Several bills in the Legislature call into question one of the most difficult conundrums facing state and local governments these days — tax breaks for corporations.
House Bill 1786 and a proposal in the Senate would focus on forcing accountability for Boeing in the wake of the company’s $8.7 billion tax break from the state. In 2013, during a special session of the Legislature, lawmakers approved the deal in an effort to keep production of the 777X plane in Washington. Since then, according to Larry Brown, political director for Machinists District Lodge 751, the number of Boeing jobs in Washington has dropped from 83,295 to 80,199. And last week, Boeing officials notified employees that, “There likely will be layoffs in Puget Sound between April and September, with the initial round of 60-day notices being distributed to upwards of 75 of our team members on February 20.” While legislators might have successfully kept the 777X in Washington, they failed to include safeguards that would maintain other Boeing jobs in the area.
In this regard, Washington is little different from any number of states and cities, who routinely find themselves handing out tax incentives in the name of promoting jobs. This is problematic. As an investigation from The New York Times reported in December 2012, “states, counties and cities are giving up more than $80 billion each year to companies. … They rarely track how many jobs are created. Even where officials do track incentives, they acknowledge that it is impossible to know whether the jobs would have been created without the aid.”
If only those states, counties and cities could provide empirical evidence that such programs are effective. If only they could — as in the Boeing case — have the foresight to have a stick handy to keep corporations in line instead of simply offering the carrot of tax breaks.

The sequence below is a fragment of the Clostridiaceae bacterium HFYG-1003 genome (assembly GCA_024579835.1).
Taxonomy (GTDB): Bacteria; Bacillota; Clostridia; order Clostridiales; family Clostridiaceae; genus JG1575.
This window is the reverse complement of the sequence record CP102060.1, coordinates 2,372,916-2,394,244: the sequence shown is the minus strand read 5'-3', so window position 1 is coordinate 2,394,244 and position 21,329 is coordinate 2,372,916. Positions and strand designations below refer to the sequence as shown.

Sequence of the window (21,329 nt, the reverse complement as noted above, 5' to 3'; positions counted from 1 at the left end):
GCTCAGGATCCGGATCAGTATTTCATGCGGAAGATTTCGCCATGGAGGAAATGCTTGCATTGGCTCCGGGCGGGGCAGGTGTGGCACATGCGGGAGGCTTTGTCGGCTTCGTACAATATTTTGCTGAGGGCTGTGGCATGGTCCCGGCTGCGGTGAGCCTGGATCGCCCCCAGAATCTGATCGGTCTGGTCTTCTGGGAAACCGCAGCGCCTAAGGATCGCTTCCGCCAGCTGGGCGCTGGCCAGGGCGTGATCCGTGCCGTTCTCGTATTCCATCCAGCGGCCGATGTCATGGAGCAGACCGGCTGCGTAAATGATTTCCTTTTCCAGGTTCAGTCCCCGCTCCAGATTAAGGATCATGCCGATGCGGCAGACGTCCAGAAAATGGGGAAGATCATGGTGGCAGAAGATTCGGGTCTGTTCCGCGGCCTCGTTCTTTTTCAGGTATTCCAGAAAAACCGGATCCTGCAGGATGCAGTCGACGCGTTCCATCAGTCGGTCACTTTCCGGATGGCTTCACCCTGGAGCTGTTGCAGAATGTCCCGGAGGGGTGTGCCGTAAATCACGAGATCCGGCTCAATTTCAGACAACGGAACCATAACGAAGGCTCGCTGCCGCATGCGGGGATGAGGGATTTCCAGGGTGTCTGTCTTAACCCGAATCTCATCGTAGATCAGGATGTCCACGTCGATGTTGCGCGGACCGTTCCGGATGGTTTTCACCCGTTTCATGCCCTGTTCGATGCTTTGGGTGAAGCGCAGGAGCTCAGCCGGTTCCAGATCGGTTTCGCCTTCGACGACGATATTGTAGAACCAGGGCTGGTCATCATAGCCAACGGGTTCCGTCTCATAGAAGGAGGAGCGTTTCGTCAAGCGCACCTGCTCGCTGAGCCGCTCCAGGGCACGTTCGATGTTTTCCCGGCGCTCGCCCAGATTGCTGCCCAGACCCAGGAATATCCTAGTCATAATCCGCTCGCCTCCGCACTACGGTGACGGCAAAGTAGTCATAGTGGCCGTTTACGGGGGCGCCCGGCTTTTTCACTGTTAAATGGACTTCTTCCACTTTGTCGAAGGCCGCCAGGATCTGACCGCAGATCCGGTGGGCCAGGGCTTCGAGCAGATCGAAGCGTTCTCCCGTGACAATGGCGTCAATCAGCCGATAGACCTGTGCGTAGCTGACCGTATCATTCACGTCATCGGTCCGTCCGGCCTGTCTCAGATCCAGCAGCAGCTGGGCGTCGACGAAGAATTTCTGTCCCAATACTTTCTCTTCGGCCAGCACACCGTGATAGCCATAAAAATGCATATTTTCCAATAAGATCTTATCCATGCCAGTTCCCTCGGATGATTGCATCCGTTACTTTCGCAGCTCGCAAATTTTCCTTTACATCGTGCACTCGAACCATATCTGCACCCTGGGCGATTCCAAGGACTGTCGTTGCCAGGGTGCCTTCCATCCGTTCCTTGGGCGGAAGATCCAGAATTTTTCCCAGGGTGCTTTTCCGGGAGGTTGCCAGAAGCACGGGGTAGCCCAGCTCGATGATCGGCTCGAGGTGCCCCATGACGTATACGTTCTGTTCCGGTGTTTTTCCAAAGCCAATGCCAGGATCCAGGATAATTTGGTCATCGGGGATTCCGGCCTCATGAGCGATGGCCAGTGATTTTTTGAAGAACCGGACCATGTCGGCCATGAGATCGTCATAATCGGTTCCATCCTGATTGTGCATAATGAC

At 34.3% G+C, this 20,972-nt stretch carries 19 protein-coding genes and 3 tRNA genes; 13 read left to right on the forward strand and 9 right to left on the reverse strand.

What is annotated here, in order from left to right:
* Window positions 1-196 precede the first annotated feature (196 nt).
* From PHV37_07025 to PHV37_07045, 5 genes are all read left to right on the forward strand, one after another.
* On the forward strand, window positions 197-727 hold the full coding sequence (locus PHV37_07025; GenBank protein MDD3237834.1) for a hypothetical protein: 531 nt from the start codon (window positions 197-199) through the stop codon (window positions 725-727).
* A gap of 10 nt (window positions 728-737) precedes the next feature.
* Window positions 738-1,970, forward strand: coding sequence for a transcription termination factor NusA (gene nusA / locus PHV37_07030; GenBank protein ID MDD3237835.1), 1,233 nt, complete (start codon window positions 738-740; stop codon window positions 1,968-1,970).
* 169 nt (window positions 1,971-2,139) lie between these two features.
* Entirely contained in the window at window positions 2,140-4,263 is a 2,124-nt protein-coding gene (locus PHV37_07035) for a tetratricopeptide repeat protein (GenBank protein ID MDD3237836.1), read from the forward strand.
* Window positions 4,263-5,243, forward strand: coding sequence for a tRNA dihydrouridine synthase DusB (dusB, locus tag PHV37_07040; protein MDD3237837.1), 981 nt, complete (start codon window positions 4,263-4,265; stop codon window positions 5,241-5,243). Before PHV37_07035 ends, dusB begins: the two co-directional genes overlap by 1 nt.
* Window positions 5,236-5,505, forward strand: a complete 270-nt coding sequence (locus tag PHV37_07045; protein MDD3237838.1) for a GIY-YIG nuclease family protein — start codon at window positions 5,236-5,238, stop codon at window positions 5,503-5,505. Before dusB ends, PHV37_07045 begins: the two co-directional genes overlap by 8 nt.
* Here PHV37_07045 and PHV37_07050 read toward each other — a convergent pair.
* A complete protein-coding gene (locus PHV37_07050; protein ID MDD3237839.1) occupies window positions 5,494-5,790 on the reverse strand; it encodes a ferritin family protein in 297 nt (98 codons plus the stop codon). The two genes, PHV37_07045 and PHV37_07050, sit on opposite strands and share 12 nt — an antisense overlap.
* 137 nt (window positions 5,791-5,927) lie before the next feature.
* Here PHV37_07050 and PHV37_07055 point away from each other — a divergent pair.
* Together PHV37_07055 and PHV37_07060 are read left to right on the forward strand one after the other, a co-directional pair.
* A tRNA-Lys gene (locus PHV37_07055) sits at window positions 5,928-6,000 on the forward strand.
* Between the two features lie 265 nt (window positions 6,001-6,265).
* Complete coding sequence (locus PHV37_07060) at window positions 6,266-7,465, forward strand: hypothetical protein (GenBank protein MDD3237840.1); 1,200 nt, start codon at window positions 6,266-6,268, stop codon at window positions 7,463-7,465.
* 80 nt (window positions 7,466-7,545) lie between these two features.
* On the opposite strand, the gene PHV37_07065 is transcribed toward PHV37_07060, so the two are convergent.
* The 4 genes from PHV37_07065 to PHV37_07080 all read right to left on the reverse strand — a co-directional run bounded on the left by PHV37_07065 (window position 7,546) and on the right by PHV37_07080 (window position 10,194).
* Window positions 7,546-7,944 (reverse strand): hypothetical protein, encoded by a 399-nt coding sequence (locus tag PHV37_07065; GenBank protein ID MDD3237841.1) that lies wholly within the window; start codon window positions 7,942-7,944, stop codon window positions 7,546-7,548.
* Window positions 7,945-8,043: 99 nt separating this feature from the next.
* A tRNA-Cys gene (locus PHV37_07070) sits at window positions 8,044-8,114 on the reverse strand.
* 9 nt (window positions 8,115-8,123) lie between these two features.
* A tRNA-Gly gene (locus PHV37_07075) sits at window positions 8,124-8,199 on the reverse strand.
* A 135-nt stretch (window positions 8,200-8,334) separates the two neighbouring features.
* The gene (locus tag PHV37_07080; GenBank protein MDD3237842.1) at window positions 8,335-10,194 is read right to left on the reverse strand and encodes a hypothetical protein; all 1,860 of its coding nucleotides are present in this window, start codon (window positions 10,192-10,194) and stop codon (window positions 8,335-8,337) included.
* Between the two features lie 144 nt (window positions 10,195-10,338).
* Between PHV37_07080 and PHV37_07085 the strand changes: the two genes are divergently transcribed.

Which brings up another question about incentives that is in front of the Legislature. In 2010, Costco spent about $20 million to urge Washington voters to pass Initiative 1183, which privatized liquor sales in the state. The Issaquah-based retail giant argued that competition among private companies would be good for consumers, but apparently that wasn’t good enough for Costco. Now, the company is supporting Senate Bill 5301 and House Bill 1343, which would eliminate a 17 percent distributors’ fee on liquor sold to restaurants by retailers such as Costco that act as unlicensed distributors. According to John Guadnola of the Association of Washington Spirits and Wine Distributors, fees and tariffs from unlicensed distributors have provided about $150 million to the state since 2012.
All of which presents a difficult situation for lawmakers. As giant corporations ceaselessly lobby for tax breaks, the question becomes what is best for the taxpayers. And that should be the overriding question. Incessant tax breaks for big companies have contributed to an economy that is increasingly difficult for the small businesses that form the backbone of a sturdy economy, allowing corporations to price small- and mid-sized businesses out of the market. Those tax breaks also benefit corporations that, in general, are seeing record profits while focusing upon their obligation to stockholders rather than the communities they inhabit.
In the end, lawmakers should view such tax breaks with a more jaundiced eye, ensuring that companies live up to their promises of more jobs and working to assist small businesses rather than helping big-money behemoths.